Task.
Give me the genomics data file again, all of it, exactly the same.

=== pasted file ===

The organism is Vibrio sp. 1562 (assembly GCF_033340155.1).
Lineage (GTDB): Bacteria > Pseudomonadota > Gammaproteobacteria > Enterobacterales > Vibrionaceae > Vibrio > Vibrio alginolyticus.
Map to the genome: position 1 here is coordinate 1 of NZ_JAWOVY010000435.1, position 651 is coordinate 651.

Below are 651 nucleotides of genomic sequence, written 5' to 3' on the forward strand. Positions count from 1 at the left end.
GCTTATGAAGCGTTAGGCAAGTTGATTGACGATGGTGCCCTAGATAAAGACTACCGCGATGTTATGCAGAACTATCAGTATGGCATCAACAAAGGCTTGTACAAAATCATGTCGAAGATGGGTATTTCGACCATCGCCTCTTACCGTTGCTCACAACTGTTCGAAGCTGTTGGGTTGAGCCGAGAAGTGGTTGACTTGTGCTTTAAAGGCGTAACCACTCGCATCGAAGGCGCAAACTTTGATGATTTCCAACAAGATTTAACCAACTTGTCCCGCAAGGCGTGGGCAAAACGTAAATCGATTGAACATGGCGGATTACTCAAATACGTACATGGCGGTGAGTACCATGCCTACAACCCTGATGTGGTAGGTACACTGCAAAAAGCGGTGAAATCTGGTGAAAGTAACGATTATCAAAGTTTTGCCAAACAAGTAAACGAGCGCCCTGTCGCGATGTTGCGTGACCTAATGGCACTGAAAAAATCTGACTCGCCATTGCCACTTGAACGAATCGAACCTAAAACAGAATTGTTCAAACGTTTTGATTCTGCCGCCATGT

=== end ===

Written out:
The organism is Vibrio sp. 1562 (assembly GCF_033340155.1).
Lineage (GTDB): Bacteria > Pseudomonadota > Gammaproteobacteria > Enterobacterales > Vibrionaceae > Vibrio > Vibrio alginolyticus.
Map to the genome: position 1 here is coordinate 1 of NZ_JAWOVY010000435.1, position 651 is coordinate 651.

Below are 651 nucleotides of genomic sequence, written 5' to 3' on the forward strand. Positions count from 1 at the left end.
GCTTATGAAGCGTTAGGCAAGTTGATTGACGATGGTGCCCTAGATAAAGACTACCGCGATGTTATGCAGAACTATCAGTATGGCATCAACAAAGGCTTGTACAAAATCATGTCGAAGATGGGTATTTCGACCATCGCCTCTTACCGTTGCTCACAACTGTTCGAAGCTGTTGGGTTGAGCCGAGAAGTGGTTGACTTGTGCTTTAAAGGCGTAACCACTCGCATCGAAGGCGCAAACTTTGATGATTTCCAACAAGATTTAACCAACTTGTCCCGCAAGGCGTGGGCAAAACGTAAATCGATTGAACATGGCGGATTACTCAAATACGTACATGGCGGTGAGTACCATGCCTACAACCCTGATGTGGTAGGTACACTGCAAAAAGCGGTGAAATCTGGTGAAAGTAACGATTATCAAAGTTTTGCCAAACAAGTAAACGAGCGCCCTGTCGCGATGTTGCGTGACCTAATGGCACTGAAAAAATCTGACTCGCCATTGCCACTTGAACGAATCGAACCTAAAACAGAATTGTTCAAACGTTTTGATTCTGCCGCCATGT